Lake Tahoe Ambassadors teach Skylandia campers about local environmental topics

Rian Fried, August 10, 2023

On Thursday, August 3, five Lake Tahoe Ambassadors, led by Arlo Beckman, traveled to Skylandia State Park to run a short program with Camp Skylandia campers. Originally scheduled as a single-hour program, the day turned into a nearly three-hour event of environmental education, art, and exercise. The campers were split into two groups based on age and rotated through stations offered by the Ambassadors. Each station consisted of two Ambassador presentations followed by a related activity.

The first station was all about water, with presentations on Drink Tahoe Tap and invasive species in Lake Tahoe. The first presentation focused on promoting the use of reusable water bottles and the benefits of local water use.

The second presentation focused on spreading awareness about several species of concern inhabiting the lake, and the campers were informed about the dangers that invasive species pose. In particular, two invasive plant species were focused on: Myriophyllum spicatum, or European watermilfoil, and Potamogeton crispus, or curlyleaf pondweed.

The included activity taught the campers how to identify the invasives based on key characteristics and how to identify the invasive species and native lookalikes. In order to strengthen their knowledge, the children made wanted posters for either species, including small snippets about how best to identify them and embellishing them with their own creativity. Several of the children even objected to the covered species, explaining that there were more invasive species to focus on in the lake, such as smallmouth bass, and chose to create their posters on those instead.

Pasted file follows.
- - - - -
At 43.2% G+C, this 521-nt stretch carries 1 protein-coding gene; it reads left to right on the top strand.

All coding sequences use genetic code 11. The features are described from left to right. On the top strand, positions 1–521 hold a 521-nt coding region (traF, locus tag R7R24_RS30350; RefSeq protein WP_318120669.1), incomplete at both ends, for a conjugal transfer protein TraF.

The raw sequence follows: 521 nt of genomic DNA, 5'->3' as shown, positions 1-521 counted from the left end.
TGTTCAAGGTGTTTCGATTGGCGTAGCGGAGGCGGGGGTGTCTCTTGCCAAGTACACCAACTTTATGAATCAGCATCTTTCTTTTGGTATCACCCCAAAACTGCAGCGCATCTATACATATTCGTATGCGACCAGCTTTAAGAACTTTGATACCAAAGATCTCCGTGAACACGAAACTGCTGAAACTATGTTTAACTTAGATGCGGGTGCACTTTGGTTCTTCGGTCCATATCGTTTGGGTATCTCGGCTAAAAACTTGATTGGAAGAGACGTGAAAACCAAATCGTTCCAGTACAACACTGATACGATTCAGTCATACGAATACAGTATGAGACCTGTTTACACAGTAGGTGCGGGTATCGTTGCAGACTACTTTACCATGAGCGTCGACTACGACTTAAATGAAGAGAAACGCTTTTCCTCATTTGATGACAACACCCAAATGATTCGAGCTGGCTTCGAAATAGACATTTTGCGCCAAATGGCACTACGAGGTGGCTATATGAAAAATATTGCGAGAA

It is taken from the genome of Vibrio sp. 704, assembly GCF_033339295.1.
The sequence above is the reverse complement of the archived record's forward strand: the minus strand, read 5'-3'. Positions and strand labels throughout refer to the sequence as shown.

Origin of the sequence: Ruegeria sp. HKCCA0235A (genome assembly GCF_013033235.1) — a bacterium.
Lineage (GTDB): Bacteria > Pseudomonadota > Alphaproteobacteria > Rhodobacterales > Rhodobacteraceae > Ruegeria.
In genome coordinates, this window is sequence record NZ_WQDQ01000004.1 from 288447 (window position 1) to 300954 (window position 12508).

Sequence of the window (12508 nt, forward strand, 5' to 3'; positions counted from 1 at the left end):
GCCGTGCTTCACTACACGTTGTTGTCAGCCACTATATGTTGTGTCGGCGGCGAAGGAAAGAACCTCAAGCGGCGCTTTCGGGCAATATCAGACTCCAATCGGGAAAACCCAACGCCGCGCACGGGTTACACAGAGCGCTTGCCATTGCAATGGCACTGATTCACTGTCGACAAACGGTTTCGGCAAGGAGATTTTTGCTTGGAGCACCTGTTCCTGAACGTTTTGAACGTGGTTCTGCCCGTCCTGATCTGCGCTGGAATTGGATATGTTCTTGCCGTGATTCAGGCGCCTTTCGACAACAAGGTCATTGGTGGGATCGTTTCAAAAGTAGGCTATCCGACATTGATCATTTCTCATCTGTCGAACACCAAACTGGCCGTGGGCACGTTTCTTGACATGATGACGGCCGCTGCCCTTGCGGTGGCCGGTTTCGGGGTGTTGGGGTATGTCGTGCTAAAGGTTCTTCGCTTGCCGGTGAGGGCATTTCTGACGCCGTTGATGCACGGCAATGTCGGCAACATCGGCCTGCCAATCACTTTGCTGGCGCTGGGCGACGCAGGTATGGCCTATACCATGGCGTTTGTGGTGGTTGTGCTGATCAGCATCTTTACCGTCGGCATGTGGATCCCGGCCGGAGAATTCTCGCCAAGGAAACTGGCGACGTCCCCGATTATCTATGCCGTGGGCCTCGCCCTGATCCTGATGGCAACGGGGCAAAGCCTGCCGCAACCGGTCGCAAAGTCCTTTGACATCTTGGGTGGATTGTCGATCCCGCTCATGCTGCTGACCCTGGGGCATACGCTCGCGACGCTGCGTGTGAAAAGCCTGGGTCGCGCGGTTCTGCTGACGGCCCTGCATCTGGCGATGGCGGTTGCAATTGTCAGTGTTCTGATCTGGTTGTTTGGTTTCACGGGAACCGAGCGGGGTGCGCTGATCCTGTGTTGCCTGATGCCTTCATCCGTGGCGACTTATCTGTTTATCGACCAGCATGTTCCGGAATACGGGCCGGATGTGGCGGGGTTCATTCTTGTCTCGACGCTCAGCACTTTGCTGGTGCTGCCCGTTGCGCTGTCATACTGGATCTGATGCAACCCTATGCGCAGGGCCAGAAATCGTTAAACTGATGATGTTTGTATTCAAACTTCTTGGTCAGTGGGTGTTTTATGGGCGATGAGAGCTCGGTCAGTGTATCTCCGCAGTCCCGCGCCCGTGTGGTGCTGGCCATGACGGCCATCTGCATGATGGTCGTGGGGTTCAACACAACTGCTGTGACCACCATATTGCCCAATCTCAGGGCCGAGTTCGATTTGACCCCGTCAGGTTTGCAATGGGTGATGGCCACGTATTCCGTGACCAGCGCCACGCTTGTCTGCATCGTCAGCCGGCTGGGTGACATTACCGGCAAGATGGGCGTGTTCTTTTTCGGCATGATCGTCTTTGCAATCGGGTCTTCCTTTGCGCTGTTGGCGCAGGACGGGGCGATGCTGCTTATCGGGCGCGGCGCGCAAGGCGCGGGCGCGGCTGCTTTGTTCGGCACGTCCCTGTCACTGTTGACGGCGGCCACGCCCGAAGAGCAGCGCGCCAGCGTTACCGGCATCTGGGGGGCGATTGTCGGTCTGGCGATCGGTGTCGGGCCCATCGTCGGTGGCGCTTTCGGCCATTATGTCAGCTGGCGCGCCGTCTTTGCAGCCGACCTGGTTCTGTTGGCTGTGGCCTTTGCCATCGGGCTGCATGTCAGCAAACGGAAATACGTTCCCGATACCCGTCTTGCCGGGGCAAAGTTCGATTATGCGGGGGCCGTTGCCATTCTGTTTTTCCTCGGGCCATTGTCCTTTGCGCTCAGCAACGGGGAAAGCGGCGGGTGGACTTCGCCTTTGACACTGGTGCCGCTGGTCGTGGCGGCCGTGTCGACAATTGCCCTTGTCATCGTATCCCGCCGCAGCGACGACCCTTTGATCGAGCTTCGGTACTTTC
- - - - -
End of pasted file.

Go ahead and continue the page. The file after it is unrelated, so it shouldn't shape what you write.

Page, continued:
The second station covered terrestrial topics. The first was a bear awareness talk, focused on educating the campers on the impacts humans have on local bears and how that alters the bears’ behaviors. They were also given information on good precautionary measures to take in order to reduce negative bear-human interactions, stressing the importance of proper trash maintenance.

The second presentation focused on wildfires and was given by Javier Sanchez, an ambassador with previous project experience on the work of wilderness forest firefighters. Javier explained the negative impacts of wildfires on human development and natural systems but also educated on the positive roles that wildfires can have and their historical impacts.

The ground station activities were more physical, with an educationally focused game of “fire tag.” The tagger pretends to be a budding forest fire, with each of the other players representing the natural constituents of the forest. As the fire and tag game progressed, more and more “ecological components,” or campers, succumbed to the fire, forming one massive tagger blob, all holding hands. At the end of the game, all campers had been tagged, and the greater message had been fortified into their heads: forest fires work fast and, without proper land management, can consume everything in their path.

After seeing how enthusiastic the campers were about each activity, the Ambassadors extended the day. For each presentation, the campers were engaged and actively responding with their own personal stories or knowledge. They became less like presentations as originally intended and more like conversations. After being asked what they learned at each station, the campers were able to recall many key points from all activities.

As exciting as these activities were for the campers, they were just as exciting for the Ambassadors. Spending an afternoon educating a summer camp on how to best take care of Lake Tahoe was a privilege the Ambassadors won’t forget. They look forward to future collaboration with Camp Skylandia, and maybe even one day seeing some campers become ambassadors themselves.



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